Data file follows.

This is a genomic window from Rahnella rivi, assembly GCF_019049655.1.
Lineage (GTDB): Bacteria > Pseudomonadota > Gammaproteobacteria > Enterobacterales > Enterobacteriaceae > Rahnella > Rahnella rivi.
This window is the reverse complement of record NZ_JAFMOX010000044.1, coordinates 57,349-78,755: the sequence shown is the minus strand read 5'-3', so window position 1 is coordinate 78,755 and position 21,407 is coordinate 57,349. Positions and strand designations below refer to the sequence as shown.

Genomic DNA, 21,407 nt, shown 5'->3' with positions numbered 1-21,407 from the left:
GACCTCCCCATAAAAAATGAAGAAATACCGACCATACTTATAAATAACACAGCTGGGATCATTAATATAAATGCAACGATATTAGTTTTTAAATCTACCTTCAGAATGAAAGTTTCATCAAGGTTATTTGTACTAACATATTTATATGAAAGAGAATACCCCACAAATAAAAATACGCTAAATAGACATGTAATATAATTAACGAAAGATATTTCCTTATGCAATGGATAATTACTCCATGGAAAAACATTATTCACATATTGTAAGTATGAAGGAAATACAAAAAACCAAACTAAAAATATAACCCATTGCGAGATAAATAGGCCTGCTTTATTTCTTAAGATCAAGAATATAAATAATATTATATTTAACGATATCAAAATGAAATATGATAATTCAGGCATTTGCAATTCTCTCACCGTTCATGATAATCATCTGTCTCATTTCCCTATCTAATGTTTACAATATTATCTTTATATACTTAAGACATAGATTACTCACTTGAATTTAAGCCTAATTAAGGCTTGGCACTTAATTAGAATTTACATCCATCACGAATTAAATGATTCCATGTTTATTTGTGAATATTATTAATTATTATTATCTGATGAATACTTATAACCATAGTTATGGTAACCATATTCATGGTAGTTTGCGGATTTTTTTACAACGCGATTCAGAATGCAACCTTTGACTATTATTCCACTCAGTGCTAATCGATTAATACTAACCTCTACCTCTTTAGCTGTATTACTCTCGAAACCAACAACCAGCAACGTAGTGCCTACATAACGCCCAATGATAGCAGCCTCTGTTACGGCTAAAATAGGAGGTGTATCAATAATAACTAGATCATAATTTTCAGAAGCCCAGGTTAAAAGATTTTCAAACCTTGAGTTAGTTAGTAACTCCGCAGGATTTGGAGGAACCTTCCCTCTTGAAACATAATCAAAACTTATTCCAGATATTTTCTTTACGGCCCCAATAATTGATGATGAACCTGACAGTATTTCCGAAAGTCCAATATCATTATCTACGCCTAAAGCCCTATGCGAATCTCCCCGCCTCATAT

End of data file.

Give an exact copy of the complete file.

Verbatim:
This is a genomic window from Rahnella rivi, assembly GCF_019049655.1.
Lineage (GTDB): Bacteria > Pseudomonadota > Gammaproteobacteria > Enterobacterales > Enterobacteriaceae > Rahnella > Rahnella rivi.
This window is the reverse complement of record NZ_JAFMOX010000044.1, coordinates 57,349-78,755: the sequence shown is the minus strand read 5'-3', so window position 1 is coordinate 78,755 and position 21,407 is coordinate 57,349. Positions and strand designations below refer to the sequence as shown.

Genomic DNA, 21,407 nt, shown 5'->3' with positions numbered 1-21,407 from the left:
GACCTCCCCATAAAAAATGAAGAAATACCGACCATACTTATAAATAACACAGCTGGGATCATTAATATAAATGCAACGATATTAGTTTTTAAATCTACCTTCAGAATGAAAGTTTCATCAAGGTTATTTGTACTAACATATTTATATGAAAGAGAATACCCCACAAATAAAAATACGCTAAATAGACATGTAATATAATTAACGAAAGATATTTCCTTATGCAATGGATAATTACTCCATGGAAAAACATTATTCACATATTGTAAGTATGAAGGAAATACAAAAAACCAAACTAAAAATATAACCCATTGCGAGATAAATAGGCCTGCTTTATTTCTTAAGATCAAGAATATAAATAATATTATATTTAACGATATCAAAATGAAATATGATAATTCAGGCATTTGCAATTCTCTCACCGTTCATGATAATCATCTGTCTCATTTCCCTATCTAATGTTTACAATATTATCTTTATATACTTAAGACATAGATTACTCACTTGAATTTAAGCCTAATTAAGGCTTGGCACTTAATTAGAATTTACATCCATCACGAATTAAATGATTCCATGTTTATTTGTGAATATTATTAATTATTATTATCTGATGAATACTTATAACCATAGTTATGGTAACCATATTCATGGTAGTTTGCGGATTTTTTTACAACGCGATTCAGAATGCAACCTTTGACTATTATTCCACTCAGTGCTAATCGATTAATACTAACCTCTACCTCTTTAGCTGTATTACTCTCGAAACCAACAACCAGCAACGTAGTGCCTACATAACGCCCAATGATAGCAGCCTCTGTTACGGCTAAAATAGGAGGTGTATCAATAATAACTAGATCATAATTTTCAGAAGCCCAGGTTAAAAGATTTTCAAACCTTGAGTTAGTTAGTAACTCCGCAGGATTTGGAGGAACCTTCCCTCTTGAAACATAATCAAAACTTATTCCAGATATTTTCTTTACGGCCCCAATAATTGATGATGAACCTGACAGTATTTCCGAAAGTCCAATATCATTATCTACGCCTAAAGCCCTATGCGAATCTCCCCGCCTCATAT